•  280
    Multimodal Abduction in Knowledge Development
    Preworkshop Proceedings, IJCAI2009International Workshop on Abductive and Inductive Knowledge Development (Pasadena, CA, USA, July 12, 2009). 2009.
    From the perspective of distributed cognition I will stress how abduction is essentially multimodal, in that both data and hypotheses can have a full range of verbal and sensory representations, involving words, sights, images, smells, etc., but also kinesthetic – related to the ability to sense the position and location and orientation and movement of the body and its parts – and motor experiences and other feelings such as pain, and thus all sensory modalities. The presence of kinesthetic and …Read more
  •  168
    In her book Abductive Reasoning Atocha Aliseda (2006) stresses the attention to the logical models of abduction, centering on the semantic tableaux as a method for extending and improving both the whole cognitive/philosophical view on it and on other more restricted logical approaches. I will provide further insight on two aspects. The first is re-lated to the importance of increasing logical knowledge on abduction: Aliseda clearly shows how the logical study on abduction in turn helps us to ext…Read more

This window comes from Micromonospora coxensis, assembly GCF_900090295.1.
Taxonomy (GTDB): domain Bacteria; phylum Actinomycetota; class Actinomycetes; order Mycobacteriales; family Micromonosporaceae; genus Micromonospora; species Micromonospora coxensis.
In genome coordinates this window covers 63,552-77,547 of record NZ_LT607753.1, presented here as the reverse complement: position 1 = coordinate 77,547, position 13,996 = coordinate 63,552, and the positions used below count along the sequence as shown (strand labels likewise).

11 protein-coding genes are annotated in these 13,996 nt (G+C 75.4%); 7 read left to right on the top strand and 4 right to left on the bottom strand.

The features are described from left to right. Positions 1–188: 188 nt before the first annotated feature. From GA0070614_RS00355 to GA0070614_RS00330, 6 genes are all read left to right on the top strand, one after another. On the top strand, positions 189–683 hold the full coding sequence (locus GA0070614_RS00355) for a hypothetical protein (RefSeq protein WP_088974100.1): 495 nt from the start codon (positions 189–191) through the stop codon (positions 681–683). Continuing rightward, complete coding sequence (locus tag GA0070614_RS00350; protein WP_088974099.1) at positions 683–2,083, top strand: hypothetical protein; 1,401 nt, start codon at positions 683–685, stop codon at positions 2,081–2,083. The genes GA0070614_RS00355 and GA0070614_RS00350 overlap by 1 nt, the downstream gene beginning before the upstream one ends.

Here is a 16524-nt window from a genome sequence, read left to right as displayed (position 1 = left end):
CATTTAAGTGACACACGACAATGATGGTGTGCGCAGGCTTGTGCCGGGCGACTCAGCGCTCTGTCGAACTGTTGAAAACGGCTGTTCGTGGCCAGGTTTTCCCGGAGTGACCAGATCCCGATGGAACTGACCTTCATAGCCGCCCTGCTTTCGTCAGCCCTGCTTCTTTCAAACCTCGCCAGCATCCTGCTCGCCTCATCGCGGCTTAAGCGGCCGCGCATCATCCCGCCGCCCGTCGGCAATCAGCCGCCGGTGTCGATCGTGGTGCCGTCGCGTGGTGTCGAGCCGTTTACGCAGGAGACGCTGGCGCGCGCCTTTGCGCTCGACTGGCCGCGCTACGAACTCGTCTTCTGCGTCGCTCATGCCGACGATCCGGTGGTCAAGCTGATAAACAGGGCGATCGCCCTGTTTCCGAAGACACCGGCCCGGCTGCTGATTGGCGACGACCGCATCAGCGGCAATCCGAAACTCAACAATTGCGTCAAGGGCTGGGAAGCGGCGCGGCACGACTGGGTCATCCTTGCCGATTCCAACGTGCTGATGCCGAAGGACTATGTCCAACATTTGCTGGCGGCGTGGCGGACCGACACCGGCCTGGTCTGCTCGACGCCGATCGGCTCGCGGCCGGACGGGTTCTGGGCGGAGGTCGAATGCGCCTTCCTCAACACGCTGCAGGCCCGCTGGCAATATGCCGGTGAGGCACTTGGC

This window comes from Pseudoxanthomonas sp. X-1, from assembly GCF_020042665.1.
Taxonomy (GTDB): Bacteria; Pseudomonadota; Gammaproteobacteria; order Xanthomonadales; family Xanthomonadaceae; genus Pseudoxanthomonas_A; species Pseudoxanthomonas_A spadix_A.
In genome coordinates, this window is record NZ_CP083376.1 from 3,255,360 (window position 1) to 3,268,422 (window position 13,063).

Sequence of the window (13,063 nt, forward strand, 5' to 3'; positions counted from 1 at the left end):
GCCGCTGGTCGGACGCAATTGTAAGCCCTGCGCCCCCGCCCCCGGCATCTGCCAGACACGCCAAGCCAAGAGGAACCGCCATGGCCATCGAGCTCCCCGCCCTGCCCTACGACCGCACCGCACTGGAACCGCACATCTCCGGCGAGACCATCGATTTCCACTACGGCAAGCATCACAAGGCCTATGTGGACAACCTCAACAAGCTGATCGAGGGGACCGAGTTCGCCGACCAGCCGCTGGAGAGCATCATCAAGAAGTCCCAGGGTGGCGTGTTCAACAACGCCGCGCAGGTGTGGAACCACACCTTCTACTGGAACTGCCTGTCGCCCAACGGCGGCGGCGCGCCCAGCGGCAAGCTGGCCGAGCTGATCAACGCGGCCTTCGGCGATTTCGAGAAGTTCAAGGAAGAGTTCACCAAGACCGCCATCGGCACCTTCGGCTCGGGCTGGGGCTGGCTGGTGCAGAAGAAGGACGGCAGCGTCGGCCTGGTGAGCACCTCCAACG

•  163
    Mind and Society 2 (2): 29-32. 2001.
  •  93
    Model-based and manipulative abduction in science
    Foundations of Science 9 (3): 219-247. 2004.
    What I call theoretical abduction (sentential and model-based)certainly illustrates much of what is important in abductive reasoning, especially the objective of selecting and creating a set of hypotheses that are able to dispense good (preferred) explanations of data, but fails to account for many cases of explanation occurring in science or in everyday reasoning when the exploitation of the environment is crucial. The concept of manipulative abduction is devoted to capture the role of action i…Read more
  •  74
    Beyond mind: How brains make up artificial cognitive systems (review)
    Minds and Machines 19 (4): 477-493. 2009.